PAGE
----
Can Santa Sustain This Rally?
Stocks are up 16% year to date. We have gone 51 weeks without more than a 2% drop, and each small dip is greeted with bundles of investable cash. But investors are getting nervous.
Earlier this month the S&P dropped 1.1%, partly on fears that the corporate tax cut would not be implemented in the next legislative plan.
Investors’ nervousness is evident in the stock rotation that’s been occurring. Bad news in one sector incites sell orders. But that money is quickly put to work as Investors rotate from one stock sector to the next, looking for the next big rally.
Can Santa save the market with a rally in the retail sector?
You may have heard the term Santa Claus Rally. This designation refers to the upward momentum of stocks in the last week of December and the first week of January. There are many theories as to why this calendar effect is so reliable.
Some blame low trading volume as many asset managers take the week after Christmas as a holiday vacation. Others suggest the outsized buying comes from managers attempting to position themselves with increased bullish exposure as the market starts a new fiscal year.
But the rally I’m thinking of refers to the stocks whose products are actually IN Santa’s bag. Early indications show consumers more eager to spend this year and retailers more conservative with discounts.
Two years of downtrodden sales and a sleigh-full of unloved retail stocks has set up a bullish trade for some retail stocks.
Retail stocks are a cranky group. They are notoriously difficult to predict. With thousands of customers, market seers find it challenging to track how sales are trending. Chains are not opening many new stores so sales growth must come from increasing sales at stores already opened, otherwise known as comp sales.
In the old days, some firms would hire helicopters to photograph parking lots of various stores to track customer traffic. Analysts would walk the malls collecting various data points; percentage of markdowns and length of lines.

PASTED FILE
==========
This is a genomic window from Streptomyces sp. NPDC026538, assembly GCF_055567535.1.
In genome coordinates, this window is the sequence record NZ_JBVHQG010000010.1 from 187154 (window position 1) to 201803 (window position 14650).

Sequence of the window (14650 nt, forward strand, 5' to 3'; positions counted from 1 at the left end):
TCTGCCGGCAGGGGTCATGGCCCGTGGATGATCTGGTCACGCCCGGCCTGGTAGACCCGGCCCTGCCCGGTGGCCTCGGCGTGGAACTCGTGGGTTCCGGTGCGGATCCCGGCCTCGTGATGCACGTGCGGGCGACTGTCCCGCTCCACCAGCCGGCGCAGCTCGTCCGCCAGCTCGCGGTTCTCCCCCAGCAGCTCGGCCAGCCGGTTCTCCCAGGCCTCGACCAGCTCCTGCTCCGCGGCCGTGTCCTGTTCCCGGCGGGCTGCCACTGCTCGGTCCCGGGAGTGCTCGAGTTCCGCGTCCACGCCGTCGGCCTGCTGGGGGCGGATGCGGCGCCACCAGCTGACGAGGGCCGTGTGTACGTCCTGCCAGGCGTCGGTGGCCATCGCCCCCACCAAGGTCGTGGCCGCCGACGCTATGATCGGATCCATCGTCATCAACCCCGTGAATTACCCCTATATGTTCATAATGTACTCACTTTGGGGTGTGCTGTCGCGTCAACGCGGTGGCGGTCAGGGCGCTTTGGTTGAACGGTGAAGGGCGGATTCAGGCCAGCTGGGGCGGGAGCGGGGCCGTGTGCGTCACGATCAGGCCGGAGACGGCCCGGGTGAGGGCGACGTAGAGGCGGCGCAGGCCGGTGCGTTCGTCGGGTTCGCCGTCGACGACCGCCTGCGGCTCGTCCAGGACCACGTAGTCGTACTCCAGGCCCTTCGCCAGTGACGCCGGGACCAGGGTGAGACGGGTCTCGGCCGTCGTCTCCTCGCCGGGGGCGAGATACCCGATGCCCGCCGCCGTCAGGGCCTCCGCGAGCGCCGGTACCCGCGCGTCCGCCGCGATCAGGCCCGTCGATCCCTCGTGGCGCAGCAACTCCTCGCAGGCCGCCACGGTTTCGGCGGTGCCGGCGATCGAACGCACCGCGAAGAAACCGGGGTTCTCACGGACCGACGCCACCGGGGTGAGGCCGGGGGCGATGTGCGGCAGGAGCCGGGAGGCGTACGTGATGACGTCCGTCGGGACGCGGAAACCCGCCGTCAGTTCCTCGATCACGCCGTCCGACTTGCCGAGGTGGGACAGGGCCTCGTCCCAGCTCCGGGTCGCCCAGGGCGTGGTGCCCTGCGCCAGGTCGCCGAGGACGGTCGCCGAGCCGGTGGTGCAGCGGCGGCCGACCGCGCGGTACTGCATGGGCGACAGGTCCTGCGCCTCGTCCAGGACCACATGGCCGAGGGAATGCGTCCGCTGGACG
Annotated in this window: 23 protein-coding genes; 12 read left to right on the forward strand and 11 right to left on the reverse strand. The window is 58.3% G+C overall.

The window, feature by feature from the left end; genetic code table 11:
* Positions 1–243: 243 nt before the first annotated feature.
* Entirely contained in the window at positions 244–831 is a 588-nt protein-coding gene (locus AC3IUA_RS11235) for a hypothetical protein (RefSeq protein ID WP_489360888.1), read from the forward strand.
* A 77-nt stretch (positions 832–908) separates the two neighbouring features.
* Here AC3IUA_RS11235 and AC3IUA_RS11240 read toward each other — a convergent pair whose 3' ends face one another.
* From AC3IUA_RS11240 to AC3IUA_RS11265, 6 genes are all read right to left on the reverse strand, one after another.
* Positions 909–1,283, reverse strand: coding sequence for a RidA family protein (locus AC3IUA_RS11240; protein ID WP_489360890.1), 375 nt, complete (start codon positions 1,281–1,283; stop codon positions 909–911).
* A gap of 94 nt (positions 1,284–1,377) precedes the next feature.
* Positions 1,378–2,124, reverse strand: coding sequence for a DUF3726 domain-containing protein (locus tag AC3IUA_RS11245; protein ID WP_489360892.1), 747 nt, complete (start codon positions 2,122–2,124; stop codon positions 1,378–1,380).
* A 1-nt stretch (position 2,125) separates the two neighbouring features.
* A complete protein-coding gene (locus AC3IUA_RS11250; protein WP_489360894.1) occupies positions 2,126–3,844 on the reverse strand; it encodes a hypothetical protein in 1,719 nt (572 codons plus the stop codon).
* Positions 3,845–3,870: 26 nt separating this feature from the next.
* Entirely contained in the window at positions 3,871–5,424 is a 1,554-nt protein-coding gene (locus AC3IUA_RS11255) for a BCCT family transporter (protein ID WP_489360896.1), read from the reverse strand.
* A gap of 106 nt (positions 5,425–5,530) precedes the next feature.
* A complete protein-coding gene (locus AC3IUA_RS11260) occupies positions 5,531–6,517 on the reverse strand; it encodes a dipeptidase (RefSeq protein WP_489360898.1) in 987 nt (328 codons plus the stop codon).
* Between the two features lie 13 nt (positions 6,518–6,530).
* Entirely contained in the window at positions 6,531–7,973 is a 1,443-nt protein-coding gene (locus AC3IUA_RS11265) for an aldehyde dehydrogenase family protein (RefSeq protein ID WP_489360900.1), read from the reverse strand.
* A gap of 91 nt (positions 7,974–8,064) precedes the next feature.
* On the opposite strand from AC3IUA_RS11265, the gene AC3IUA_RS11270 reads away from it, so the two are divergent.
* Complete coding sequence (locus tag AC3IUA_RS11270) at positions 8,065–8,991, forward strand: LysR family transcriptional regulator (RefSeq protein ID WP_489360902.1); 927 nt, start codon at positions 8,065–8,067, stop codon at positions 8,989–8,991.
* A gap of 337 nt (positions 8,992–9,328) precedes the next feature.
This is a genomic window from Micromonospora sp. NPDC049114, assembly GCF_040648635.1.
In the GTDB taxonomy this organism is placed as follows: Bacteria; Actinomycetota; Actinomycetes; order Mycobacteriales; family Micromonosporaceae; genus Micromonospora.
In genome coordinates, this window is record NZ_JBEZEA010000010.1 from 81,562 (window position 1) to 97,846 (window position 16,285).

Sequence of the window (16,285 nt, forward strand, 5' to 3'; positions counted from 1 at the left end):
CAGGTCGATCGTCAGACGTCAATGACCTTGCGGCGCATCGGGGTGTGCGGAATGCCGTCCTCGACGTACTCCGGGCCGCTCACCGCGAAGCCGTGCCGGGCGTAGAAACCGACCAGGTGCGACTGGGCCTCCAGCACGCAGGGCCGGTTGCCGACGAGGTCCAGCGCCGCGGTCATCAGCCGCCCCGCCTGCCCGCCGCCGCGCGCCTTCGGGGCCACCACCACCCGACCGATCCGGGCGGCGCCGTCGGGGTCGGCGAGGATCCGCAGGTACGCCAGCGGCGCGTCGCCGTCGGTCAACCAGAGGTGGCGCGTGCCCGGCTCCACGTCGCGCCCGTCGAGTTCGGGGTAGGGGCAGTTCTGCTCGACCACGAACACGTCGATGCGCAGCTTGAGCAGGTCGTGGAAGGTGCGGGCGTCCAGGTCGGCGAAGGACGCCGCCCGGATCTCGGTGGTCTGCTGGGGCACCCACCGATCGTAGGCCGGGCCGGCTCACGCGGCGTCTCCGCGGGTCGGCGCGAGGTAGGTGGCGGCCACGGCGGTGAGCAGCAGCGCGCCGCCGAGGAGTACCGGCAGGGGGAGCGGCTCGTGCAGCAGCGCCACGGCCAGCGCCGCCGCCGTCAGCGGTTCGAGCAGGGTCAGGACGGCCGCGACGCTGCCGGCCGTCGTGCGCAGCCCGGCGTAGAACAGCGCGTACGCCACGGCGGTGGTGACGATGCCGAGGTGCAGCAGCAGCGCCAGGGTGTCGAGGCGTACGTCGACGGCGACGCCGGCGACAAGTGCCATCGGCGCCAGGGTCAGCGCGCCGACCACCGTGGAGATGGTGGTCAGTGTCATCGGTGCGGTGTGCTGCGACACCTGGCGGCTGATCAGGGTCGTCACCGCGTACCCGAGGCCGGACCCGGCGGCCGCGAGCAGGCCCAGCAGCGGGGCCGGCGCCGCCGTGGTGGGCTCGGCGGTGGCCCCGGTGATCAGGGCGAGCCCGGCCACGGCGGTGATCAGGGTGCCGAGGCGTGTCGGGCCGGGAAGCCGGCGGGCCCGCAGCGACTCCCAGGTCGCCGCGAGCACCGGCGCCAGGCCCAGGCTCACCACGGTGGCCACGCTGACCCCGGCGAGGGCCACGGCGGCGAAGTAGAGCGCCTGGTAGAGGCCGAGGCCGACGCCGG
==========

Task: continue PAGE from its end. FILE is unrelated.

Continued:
The popularity of online shopping makes those qualitative data points less relevant. There is a myriad of paid services that allow firms to record and follow trends in customer visits to various websites.
Amazon’s outsized success moving into every corner of retail merchandise has made owning retail stocks more painful than ever. More than 300 retailers have filed for bankruptcy just this year. The demise of the shopping mall has been well documented and sends shivers down the spine of every retail stock analyst.
Is Amazon’s reign of terror over?
In the past two weeks, a myriad of retail stocks rose double-digits on encouraging sales trends. Hibbett Sports (NSDQ: HIBB) and Abercrombie and Fitch (NSDQ: ANF) are both up 38% and Macy’s (NYSE: M), and Gap Inc. (NYSE: GPS) are up 12% since reporting third-quarter sales.
Sales of many retailers have withered in the past two years. In the boom following the 2008 financial crisis, consumers fattened up their wallets with refinanced dollars and eagerly spent them.
Fast forward to 2014 when e-commerce began to tip the scales away from brick and mortar stores. Comp store sales began to decline, and many retailers suffered negative comp store sales for multiple years.
Some of the improvement is due to the laws of arithmetic. Once sales per store drop to a low level, a small absolute change can make for an impressive percentage increase. But a significant part of the improvement is due to the hard work of fine-tuning inventories, refining merchandising plans and culling excess stores.
I think Santa’s sleigh could keep many of these stocks airborne for the season. While not all of them are buy and hold names, improving sales matched with uber-low valuations make for some terrific values.
And there are boatloads of great trades waiting to be had.
Just last week in my Profit Catalyst Alert service subscribers enjoyed a one week 42% and 37% return on two bullish retail trades. I am searching through Santa’s bag for more.